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This charity anthology will benefit Project Linus, which provides hand-made blankets to children in crisis.

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Under the Mistletoe is available for pre-order and a sneak peek at “Kid Comet”

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Great news! You can pre-order Under the Mistletoe at the following shops!

Santas reindeerI have something of an annual tradition–writing one of my North Pole Series short stories.

It all began with a story called New on the Naughty List, about Lucy the Elf who investigates if Matthew is Naughty or merely a Nice guy on the wrong list. (read it for free here) By the end of writing that story, though, I was in love with sarcastic, nerdy Blitzen the Reindeer. Last year I wrote A Reindeer by Any Other Name, which tells the story of who what Blitzen was doing during the events of Lucy’s story. (read it for free here) Each story works as a stand-alone story as well as part of the larger on-going series.

I knew I wanted to write another story in this universe for Under the Mistletoe, and the result is my new f/f story, Kid Comet, set one year after A Reindeer by Any Other Name.  (Disclaimer—Kid Comet is a comic book reference–there are no underage characters)

Claudia was drafted to cover Comet’s emergency maternity leave with only twenty-three days instead of months to prepare. When she visits New York to get a crash course, she falls head over hooves for Jillian, the elf in charge of the region.

If you’re a fan of the reindeer, you’ll want to read the next chapter. (Blitzen fans–he makes a cameo.)

Here’s a sneak peek.

I took notes on a tablet as Jillian’s staff ran me through the buildings we were scheduled to visit throughout the region and where I should land the sleigh. I fiddled with my stylus, sneaking glances at Jillian, who sat opposite me. I hoped no one noticed my nipples pointing directly at the object of my desire.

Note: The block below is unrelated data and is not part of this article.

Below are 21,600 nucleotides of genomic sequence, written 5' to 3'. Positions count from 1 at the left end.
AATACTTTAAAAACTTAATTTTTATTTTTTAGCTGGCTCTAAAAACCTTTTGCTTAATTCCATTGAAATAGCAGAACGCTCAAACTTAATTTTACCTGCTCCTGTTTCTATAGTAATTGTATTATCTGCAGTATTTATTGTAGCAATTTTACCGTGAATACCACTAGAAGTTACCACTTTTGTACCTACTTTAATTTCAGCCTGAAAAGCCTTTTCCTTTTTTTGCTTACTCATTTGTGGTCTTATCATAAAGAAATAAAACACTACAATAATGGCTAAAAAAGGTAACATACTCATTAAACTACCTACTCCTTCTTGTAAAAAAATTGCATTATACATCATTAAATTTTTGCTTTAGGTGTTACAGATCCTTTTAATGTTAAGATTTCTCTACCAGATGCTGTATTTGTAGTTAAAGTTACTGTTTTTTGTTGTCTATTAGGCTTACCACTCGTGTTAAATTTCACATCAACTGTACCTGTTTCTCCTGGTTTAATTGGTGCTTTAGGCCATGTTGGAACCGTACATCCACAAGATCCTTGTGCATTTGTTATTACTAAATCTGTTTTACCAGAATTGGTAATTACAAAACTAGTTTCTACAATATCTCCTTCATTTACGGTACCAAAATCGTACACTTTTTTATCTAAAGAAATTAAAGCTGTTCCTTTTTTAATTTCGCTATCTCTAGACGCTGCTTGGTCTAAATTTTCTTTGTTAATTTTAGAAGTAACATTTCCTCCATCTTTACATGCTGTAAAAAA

The afternoon was spent on regional geography. Meteorologists walked me through typical weather patterns and the biggest outliers. My notes grew frantic, my handwriting deteriorating.

I can’t do this.

Memorize every building in the territory, every flight pattern through it, the name of every elf in it? Plan a path through the region? Pull the sled? Put up with being called Kid Comet? That I could do.

Make decisions in the air where the entire team and Santa would defer to me? The room was going in and out of focus. My pulse thundered in my ears.

“Sorry all,” Jillian interrupted the meeting. Her voice sounded far away. “I’ve got an urgent incoming call for Comet. Clear the room!” A second later, paper pushed against my lips. “Claudia, breathe into this! You’re going to be okay. Breathe in. Hold it. Now out.”

She breathed in and out with me until I was no longer gasping for air.

“Tell me what happened.”

I shook my head. “All I’ve ever wanted was to join the team, but I can’t do this. Not with less than a month to prepare. I can’t!”

“Yes, you can,” she took my face between her hands. Her eyes glowed with intensity.

“What if I make the wrong call?” I whispered.

“Then you’ll figure it out. The team will help you. You’ll be yoked next to Blitzen in part because this is his home territory. He’s abrasive, he can be a jerk, but he won’t let you fail. No one else will, either. The nine of you are a team, Claudia. They’ll trust you, they’ll let you take charge, but they won’t let you send them into the ocean or approach a snowstorm the wrong way. I promise.”

Jillian stood, and returned with cold water. I gulped it gladly.

“I’m canceling the rest of the day. Rest, then we’ll go to the show.”

I nodded. I retreated to my bedroom, where I buried my face in my hands in shame.

What kind of reindeer has panic attacks?

“She won’t let me fail,” I whispered to the room over and over.

I have FIVE copies of the anthology to give away in exchange for an honest review. Please email me at delilahnight at gmail dot com or leave a comment on this post if you are interested.